N.D., EPA to settle haze disputeEnvironmental health officials in North Dakota and the Environmental Protection Agency will try to end in less than two months a longstanding feud over haze reduction.
By: By Patrick Springer, Forum Communications Co., The Jamestown Sun
FARGO — Environmental health officials in North Dakota and the Environmental Protection Agency will try to end in less than two months a longstanding feud over haze reduction.
The crux of the disagreement is which technology to control emissions is the most effective and least costly way to reduce haze from the smokestacks of coal-fired power plants in North Dakota.
State and federal officials hope to reach an agreement by early March, state health officials and utility representatives said Wednesday.
If successful, an agreement would end a scientific and regulatory battle between state and federal officials that has dragged on for four years.
The North Dakota Department of Health, along with utility companies and cooperatives, maintain that emissions controls favored by the EPA would cost $1 billion more than the state’s plan and would provide little or no added benefit.
“It’s for no perceptible environmental benefit,” said Robert “Mac” McLennan, president and chief executive officer of Minnkota Power Cooperative, a wholesale electricity co-op based in Grand Forks.
“Truly, today we don’t know if it works,” McLennan said of the haze emissions technology the EPA wants to implement in North Dakota. “Our coal is different. Our boiler configuration is different.”
If the EPA plan is ultimately imposed, those haze reduction costs would be passed on to consumers and would result in the form of higher rates.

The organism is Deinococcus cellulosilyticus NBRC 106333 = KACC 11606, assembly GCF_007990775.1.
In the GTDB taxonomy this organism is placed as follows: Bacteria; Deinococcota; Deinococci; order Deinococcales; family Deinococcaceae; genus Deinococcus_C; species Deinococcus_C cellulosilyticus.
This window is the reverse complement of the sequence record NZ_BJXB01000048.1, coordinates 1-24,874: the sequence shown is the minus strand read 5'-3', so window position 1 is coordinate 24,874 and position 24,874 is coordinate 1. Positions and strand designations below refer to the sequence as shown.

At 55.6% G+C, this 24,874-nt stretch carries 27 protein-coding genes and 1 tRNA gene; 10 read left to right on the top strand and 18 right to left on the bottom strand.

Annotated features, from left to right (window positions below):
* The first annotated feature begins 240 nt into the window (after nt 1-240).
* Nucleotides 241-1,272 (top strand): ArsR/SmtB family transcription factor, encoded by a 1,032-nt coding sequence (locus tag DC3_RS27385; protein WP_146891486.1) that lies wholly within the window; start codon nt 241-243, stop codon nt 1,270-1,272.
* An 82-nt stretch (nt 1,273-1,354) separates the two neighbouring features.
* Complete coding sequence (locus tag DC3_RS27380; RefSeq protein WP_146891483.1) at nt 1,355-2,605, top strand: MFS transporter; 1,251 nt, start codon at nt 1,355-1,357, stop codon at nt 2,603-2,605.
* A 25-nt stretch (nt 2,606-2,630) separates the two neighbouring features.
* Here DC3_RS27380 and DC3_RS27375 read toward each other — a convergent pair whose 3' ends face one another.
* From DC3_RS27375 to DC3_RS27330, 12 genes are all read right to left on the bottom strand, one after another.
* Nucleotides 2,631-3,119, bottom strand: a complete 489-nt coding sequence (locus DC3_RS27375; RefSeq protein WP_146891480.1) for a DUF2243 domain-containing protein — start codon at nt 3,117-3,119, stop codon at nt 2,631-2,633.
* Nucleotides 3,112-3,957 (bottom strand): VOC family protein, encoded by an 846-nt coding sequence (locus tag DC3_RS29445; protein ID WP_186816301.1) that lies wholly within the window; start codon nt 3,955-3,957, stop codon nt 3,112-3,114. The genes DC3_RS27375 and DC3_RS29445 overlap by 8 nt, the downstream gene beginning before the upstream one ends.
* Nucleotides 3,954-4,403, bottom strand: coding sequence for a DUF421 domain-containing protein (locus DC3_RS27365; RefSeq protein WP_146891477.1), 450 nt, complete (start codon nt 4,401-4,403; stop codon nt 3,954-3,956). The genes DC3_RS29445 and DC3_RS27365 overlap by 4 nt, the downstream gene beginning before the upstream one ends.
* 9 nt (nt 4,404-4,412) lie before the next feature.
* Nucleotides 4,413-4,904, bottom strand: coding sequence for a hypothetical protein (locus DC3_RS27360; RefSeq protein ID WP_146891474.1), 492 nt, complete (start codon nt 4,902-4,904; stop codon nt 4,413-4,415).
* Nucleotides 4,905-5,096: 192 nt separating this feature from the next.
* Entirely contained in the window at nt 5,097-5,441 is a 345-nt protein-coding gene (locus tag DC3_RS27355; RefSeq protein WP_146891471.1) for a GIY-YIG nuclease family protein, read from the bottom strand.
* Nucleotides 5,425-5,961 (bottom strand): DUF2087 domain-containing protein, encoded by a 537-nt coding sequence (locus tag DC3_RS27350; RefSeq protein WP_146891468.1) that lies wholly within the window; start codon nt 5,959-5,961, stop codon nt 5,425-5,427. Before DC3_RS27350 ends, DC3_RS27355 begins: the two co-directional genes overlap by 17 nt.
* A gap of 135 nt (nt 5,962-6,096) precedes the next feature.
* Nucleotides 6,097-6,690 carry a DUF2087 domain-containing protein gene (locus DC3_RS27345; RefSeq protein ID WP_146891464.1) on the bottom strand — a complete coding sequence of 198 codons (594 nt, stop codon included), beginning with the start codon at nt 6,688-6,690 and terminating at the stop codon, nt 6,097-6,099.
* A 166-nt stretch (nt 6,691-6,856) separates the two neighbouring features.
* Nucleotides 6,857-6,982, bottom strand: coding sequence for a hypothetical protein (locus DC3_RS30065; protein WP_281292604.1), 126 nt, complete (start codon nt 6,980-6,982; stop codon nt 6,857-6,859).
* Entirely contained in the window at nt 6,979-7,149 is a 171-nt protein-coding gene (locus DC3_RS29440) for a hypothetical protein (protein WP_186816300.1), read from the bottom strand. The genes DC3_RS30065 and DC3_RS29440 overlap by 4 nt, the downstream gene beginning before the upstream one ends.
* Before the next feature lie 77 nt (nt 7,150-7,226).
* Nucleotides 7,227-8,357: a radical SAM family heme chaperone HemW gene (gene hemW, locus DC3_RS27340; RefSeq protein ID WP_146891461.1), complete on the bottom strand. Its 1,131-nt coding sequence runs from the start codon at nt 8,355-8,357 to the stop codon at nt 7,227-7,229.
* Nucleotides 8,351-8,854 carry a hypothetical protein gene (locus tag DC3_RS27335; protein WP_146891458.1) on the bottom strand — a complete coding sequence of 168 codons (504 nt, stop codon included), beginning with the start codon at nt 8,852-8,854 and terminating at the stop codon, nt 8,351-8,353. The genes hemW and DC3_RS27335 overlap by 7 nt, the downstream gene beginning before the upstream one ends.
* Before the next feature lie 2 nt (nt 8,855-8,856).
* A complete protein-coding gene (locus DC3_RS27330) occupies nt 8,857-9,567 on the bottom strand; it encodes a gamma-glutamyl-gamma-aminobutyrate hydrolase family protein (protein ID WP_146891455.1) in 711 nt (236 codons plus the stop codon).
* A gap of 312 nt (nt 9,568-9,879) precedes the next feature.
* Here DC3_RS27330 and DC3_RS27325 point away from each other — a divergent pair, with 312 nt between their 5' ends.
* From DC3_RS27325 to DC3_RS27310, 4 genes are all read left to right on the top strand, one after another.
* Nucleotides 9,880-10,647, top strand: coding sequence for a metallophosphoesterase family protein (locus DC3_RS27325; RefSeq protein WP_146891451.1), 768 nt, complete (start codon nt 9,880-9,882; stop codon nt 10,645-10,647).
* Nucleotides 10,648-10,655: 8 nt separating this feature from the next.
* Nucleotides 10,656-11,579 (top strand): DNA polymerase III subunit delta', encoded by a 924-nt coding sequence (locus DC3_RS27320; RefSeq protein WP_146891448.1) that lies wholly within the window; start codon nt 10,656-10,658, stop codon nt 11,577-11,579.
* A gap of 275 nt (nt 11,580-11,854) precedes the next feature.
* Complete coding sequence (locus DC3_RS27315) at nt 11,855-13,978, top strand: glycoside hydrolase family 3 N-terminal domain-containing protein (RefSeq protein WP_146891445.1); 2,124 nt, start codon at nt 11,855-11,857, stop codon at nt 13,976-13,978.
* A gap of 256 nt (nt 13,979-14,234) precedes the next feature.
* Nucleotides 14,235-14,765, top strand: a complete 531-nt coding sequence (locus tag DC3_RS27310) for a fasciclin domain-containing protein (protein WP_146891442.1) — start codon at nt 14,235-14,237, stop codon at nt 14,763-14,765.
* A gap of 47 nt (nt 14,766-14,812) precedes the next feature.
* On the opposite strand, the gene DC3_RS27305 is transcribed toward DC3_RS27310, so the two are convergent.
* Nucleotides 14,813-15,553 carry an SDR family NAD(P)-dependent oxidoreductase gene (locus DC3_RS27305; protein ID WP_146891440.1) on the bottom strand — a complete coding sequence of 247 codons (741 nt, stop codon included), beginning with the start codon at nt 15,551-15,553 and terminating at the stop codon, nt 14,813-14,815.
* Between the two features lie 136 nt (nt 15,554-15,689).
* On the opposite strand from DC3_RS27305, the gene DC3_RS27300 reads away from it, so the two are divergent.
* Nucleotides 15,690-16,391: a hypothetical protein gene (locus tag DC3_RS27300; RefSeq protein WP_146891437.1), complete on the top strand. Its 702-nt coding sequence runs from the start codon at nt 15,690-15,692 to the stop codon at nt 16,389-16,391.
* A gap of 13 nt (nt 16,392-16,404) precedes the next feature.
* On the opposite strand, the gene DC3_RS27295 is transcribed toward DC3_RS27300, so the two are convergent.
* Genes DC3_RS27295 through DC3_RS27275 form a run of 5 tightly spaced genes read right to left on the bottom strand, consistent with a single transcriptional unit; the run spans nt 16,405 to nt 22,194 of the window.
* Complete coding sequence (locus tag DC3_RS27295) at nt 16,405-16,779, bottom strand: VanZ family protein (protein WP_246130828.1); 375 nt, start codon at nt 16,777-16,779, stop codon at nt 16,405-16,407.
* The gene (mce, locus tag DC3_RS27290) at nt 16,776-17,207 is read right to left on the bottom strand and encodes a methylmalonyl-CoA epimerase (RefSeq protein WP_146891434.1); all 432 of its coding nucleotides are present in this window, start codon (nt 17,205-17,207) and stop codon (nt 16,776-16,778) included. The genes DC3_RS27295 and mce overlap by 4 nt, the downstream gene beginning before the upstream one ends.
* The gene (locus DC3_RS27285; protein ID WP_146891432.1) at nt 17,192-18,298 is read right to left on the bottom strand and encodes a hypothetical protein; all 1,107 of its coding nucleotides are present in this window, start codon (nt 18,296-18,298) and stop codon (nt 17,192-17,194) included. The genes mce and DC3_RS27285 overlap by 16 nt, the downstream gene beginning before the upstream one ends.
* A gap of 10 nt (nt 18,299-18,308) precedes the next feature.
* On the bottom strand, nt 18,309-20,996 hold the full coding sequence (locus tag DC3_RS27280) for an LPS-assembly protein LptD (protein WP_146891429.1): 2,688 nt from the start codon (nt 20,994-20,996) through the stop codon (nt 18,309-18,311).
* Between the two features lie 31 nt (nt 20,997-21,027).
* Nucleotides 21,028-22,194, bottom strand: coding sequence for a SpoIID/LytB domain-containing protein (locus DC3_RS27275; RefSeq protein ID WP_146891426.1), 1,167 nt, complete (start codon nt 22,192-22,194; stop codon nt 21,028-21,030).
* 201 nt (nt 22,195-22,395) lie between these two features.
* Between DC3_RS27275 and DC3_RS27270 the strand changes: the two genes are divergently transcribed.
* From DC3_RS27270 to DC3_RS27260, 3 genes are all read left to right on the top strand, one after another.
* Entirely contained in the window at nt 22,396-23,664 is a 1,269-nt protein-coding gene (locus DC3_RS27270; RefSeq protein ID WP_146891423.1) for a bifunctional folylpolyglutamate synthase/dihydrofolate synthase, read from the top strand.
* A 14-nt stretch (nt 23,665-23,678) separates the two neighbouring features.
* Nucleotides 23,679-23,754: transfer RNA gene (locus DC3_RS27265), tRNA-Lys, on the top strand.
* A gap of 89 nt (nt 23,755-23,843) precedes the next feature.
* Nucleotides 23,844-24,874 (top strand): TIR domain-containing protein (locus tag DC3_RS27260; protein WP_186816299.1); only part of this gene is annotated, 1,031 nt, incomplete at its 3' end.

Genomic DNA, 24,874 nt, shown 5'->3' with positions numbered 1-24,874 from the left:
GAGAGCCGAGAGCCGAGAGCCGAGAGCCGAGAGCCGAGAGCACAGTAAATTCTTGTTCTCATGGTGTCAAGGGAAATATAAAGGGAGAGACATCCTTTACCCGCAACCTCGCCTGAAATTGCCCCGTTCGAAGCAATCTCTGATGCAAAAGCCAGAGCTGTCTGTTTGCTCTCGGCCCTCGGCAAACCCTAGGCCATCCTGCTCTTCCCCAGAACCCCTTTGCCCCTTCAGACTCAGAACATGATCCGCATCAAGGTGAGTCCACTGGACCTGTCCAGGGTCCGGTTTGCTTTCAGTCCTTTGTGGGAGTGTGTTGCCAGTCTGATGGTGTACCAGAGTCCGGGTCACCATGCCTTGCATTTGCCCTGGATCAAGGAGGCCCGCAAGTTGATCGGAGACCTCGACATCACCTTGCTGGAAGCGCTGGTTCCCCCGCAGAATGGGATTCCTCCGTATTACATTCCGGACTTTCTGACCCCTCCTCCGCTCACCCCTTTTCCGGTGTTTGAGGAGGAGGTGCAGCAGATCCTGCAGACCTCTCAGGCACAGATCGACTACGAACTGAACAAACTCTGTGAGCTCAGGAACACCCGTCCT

For customers of the Cass County Electric Cooperative, the increase would be 20 to 25 percent, Scott Handy, the co-op’s president and CEO, said Wednesday.
Terry O’Clair, who heads air quality for the North Dakota Health Department, said the technology the state favors is effective and less expensive. Vendors for the technology favored by the EPA are unwilling to certify its effectiveness with North Dakota lignite coal, he said.
The state’s haze reduction plan would reduce emissions of sulfur dioxide by 106,000 tons per year, and reduce nitrous oxide by 26,000 tons per year, O’Clair said.
“I don’t want people getting the impression the state’s not doing anything,” he said.
The EPA’s plan, for an additional $1 billion, would produce a negligible difference in haze reduction, O’Clair added. “You won’t be able to see the difference at Theodore Roosevelt National Park,” he said.
Top EPA officials met recently with the congressional delegations of North Dakota and Minnesota and pledged to try to resolve the dispute. Originally, the goal for an agreement was late January, but that’s been extended to early March.
“There’s been no meeting of the minds,” O’Clair said.
If an agreement isn’t reached, the dispute could end up in court, McLennan said in a meeting with The Forum editorial board.
Patrick Springer is a reporter at The Forum of Fargo-Moorhead, which is owned by Forum Communications Co.